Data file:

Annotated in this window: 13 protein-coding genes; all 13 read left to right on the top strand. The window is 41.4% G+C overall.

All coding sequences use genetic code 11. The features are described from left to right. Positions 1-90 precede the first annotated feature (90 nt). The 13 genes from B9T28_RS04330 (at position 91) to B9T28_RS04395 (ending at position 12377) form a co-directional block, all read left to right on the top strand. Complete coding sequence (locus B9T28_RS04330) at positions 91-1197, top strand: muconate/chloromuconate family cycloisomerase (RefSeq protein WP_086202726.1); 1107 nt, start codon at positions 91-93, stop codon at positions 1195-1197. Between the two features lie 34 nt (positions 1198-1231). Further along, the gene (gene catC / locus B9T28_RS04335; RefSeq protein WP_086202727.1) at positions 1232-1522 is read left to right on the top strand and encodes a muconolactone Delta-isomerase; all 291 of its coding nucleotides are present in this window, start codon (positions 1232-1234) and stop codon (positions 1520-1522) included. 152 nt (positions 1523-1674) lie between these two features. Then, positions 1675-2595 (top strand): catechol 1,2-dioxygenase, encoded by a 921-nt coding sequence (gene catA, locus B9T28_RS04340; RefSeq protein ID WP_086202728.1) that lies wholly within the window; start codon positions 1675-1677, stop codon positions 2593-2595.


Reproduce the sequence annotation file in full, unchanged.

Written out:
Annotated in this window: 13 protein-coding genes; all 13 read left to right on the top strand. The window is 41.4% G+C overall.

All coding sequences use genetic code 11. The features are described from left to right. Positions 1-90 precede the first annotated feature (90 nt). The 13 genes from B9T28_RS04330 (at position 91) to B9T28_RS04395 (ending at position 12377) form a co-directional block, all read left to right on the top strand. Complete coding sequence (locus B9T28_RS04330) at positions 91-1197, top strand: muconate/chloromuconate family cycloisomerase (RefSeq protein WP_086202726.1); 1107 nt, start codon at positions 91-93, stop codon at positions 1195-1197. Between the two features lie 34 nt (positions 1198-1231). Further along, the gene (gene catC / locus B9T28_RS04335; RefSeq protein WP_086202727.1) at positions 1232-1522 is read left to right on the top strand and encodes a muconolactone Delta-isomerase; all 291 of its coding nucleotides are present in this window, start codon (positions 1232-1234) and stop codon (positions 1520-1522) included. 152 nt (positions 1523-1674) lie between these two features. Then, positions 1675-2595 (top strand): catechol 1,2-dioxygenase, encoded by a 921-nt coding sequence (gene catA, locus B9T28_RS04340; RefSeq protein ID WP_086202728.1) that lies wholly within the window; start codon positions 1675-1677, stop codon positions 2593-2595.